Genealogy services return to Fort Frances Public Library

The investigation into one’s ancestry can be a fun and challenging process that reconnects people with their roots. Those interested in genealogy services can now book an appointment at the Fort Frances Public Library and Technology Centre.

The services started in Fort Frances this early March and are led by Richard Cluff and his wife Ann Cluff, two missionaries from the Church of Jesus Christ of Latter Day Saints (LDS) in Rexburg, Idaho, who are serving a two-year mission in Fort Frances and Winnipeg.

Richard said that he and his wife are happy to help people find their ancestors, and to continue on the work of former missionaries Jim and Erin Curtis who were in town in 2019.

“We heard so much about the Curtis’s and what they were doing and we just knew that we had to continue that,” Ann said. “We’re excited to be here and in doing what we’re doing.”

The decision to embark on a two-year mission was one that took a lot of prayer, she added, noting that her husband was nearing retirement and it seemed like the perfect time.

“I was working at Brigham Young University in Idaho, Chair of the Psychology Department, and we both were listening to our church leaders and their call to older couples to be willing to serve missions. And we both felt it was right,” Richard said.

“It was about almost a year ago,” Ann added. “We were kind of in that time period where my husband was coming up on retirement. And your health, you just don’t know if you’re going to have your health in five years. And so we thought, if we’re going to do this, let’s do it.”

Richard and Ann will spend two weeks in Winnipeg and then two weeks in Fort Frances. “So every two weeks, we are doing the back and forth. And so we were really happy to connect with Joan and at the library. And yeah, we’re just kind of getting our feet wet,” Ann said.

She added that they are also trying to offer help where needed at the senior center.

The church has many resources to help people find their ancestors, Richard said. “It’s an opportunity to really get to know who they were.”

“In genealogy, we’re interested in finding our ancestors and making those connections because it’s our identity, right? Our family, our roots, who we are, it’s a great opportunity to learn about our ancestors, the struggles they had and how they were able to work through those challenges.”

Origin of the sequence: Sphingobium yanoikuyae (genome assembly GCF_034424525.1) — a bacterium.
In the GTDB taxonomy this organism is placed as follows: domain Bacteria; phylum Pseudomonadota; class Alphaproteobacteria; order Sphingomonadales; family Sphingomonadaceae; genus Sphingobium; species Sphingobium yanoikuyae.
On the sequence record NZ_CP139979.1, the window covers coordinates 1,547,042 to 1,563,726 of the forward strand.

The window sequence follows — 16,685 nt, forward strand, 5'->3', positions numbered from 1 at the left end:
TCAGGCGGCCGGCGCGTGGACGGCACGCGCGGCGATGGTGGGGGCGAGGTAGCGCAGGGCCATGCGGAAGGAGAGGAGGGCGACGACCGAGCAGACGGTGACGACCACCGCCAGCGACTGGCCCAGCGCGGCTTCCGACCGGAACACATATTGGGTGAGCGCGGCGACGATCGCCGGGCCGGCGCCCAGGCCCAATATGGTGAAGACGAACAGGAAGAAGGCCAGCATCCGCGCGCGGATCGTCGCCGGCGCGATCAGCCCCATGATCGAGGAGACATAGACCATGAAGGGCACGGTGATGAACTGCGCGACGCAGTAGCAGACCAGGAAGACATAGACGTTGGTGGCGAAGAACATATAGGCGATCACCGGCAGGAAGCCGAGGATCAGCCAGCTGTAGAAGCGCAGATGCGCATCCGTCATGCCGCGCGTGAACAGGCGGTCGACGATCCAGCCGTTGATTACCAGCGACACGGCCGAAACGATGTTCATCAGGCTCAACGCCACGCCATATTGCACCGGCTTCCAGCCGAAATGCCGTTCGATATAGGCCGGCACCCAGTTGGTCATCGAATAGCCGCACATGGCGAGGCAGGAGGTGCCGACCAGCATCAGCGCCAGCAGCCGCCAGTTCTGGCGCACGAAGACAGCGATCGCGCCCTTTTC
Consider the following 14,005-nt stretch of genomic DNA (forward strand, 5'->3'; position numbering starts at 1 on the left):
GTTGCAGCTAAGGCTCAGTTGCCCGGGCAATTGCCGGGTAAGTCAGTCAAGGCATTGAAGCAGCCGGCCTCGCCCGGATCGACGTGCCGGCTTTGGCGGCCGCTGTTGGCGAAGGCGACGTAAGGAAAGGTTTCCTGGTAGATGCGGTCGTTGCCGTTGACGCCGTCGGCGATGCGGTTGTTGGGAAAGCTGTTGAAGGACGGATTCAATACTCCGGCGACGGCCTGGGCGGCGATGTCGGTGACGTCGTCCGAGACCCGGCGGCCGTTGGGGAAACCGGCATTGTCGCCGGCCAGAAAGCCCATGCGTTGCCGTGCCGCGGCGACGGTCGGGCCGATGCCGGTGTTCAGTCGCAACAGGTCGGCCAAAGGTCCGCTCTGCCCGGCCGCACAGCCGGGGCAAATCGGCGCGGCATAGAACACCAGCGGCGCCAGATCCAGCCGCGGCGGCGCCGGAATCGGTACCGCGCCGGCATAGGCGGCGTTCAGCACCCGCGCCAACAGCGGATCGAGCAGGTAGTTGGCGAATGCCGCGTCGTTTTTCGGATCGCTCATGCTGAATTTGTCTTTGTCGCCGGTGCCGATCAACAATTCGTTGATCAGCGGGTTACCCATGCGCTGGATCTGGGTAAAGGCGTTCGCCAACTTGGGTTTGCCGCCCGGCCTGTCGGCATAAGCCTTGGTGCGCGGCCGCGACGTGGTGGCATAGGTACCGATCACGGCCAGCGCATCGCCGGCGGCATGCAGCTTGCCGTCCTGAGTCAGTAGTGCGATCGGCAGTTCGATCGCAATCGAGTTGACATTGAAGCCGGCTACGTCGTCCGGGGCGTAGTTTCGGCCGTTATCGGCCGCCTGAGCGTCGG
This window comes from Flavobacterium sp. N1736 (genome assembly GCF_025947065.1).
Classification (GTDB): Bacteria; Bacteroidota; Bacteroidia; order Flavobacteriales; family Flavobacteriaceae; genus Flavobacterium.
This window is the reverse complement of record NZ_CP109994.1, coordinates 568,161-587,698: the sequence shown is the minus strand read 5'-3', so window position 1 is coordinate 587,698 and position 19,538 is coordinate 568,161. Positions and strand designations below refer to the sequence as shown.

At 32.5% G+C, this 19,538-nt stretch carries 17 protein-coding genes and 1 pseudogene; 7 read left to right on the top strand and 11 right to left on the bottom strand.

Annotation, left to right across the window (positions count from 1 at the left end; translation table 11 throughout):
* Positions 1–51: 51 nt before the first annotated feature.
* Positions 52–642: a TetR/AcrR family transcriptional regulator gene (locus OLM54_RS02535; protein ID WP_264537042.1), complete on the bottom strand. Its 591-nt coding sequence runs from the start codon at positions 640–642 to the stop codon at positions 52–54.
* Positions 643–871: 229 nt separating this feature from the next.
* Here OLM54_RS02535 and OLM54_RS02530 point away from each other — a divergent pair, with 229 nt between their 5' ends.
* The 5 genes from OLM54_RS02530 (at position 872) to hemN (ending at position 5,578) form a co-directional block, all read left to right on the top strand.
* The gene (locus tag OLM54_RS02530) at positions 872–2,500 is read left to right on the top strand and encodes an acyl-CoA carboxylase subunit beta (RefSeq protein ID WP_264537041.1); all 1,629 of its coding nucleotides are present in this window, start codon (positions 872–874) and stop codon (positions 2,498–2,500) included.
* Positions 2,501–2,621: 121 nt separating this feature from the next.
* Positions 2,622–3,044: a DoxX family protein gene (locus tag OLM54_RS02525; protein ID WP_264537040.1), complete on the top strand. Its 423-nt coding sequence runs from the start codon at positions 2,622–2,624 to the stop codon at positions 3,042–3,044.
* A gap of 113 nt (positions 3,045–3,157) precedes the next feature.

Richard said they will help people successfully navigate through genealogy websites such as and

“It’s like a major holding tank for information,” Ann explained. “So I mean, you’re talking birth, baptismal confirmation, death, you’ll see military records and employment records and who was registered to vote, I mean, just any kind of record. And then people will also submit stories.”

Ann said she once discovered old journal entries from her great aunt, which opened her eyes to the hardships faced by a relative from a different time.

“By the time I was done, I was sobbing because I have no idea that her life was as difficult and that she’d been through such difficult trials, losing a husband in the first three or four years of her marriage and just what she went through,” she said.

“So if anything, [genealogy] binds us, it connects us with our families, so that they’re not just a name and a date that they become real. And you can see, oh, they struggled with this. And, you know, you know, we’re not that we’re not different. We just live in a different time. And so, it does give you a connection that helps you kind of navigate your own life in a way.”

Ancestry search often feels like an investigation made difficult when there’s only a limited amount of clues, said Richard.

Ann added that sometimes “clues” are found in the least expected places, such as a name or date written down on the back of a photo.

“And sometimes, not everything that’s written down is 100 per cent accurate,” she said.

Sometimes information will be found right away, and other times it may take time, Ann said.

“We hit some brick walls. And so we keep seeing other routes and other methods to see if we can find some clues and help them get that link that will open things up for them,” Richard said.

Ann said it becomes a fun challenge seeing how far back into the records they can go.

To avoid misplacing records, Ann recommended everyone to store an extra copy in a “holding tank” such as one of the genealogy resources.

Those who book an appointment are encouraged to come prepared with a list of information including names, dates, birthdays, cities, and any other basic information relating to their relatives.

“That could get us a faster start for them to make those connections,” said Richard.

Photos can be brought in if the individual would like to learn how to add it to the database.

Joan MacLean, CEO of the Fort Frances Library, said representatives from LDS have volunteered at the library in the past and is glad to continue offering the services at the library.

“I was quite pleased when [Richard and Ann] came to the library and told us that they wanted to do the traditional volunteering,” she said.

MacLean added that the library is interested in connecting people with information and is not affiliated with any religious organization.

Elisa Nguyen, Local Journalism Initiative Reporter, Fort Frances Times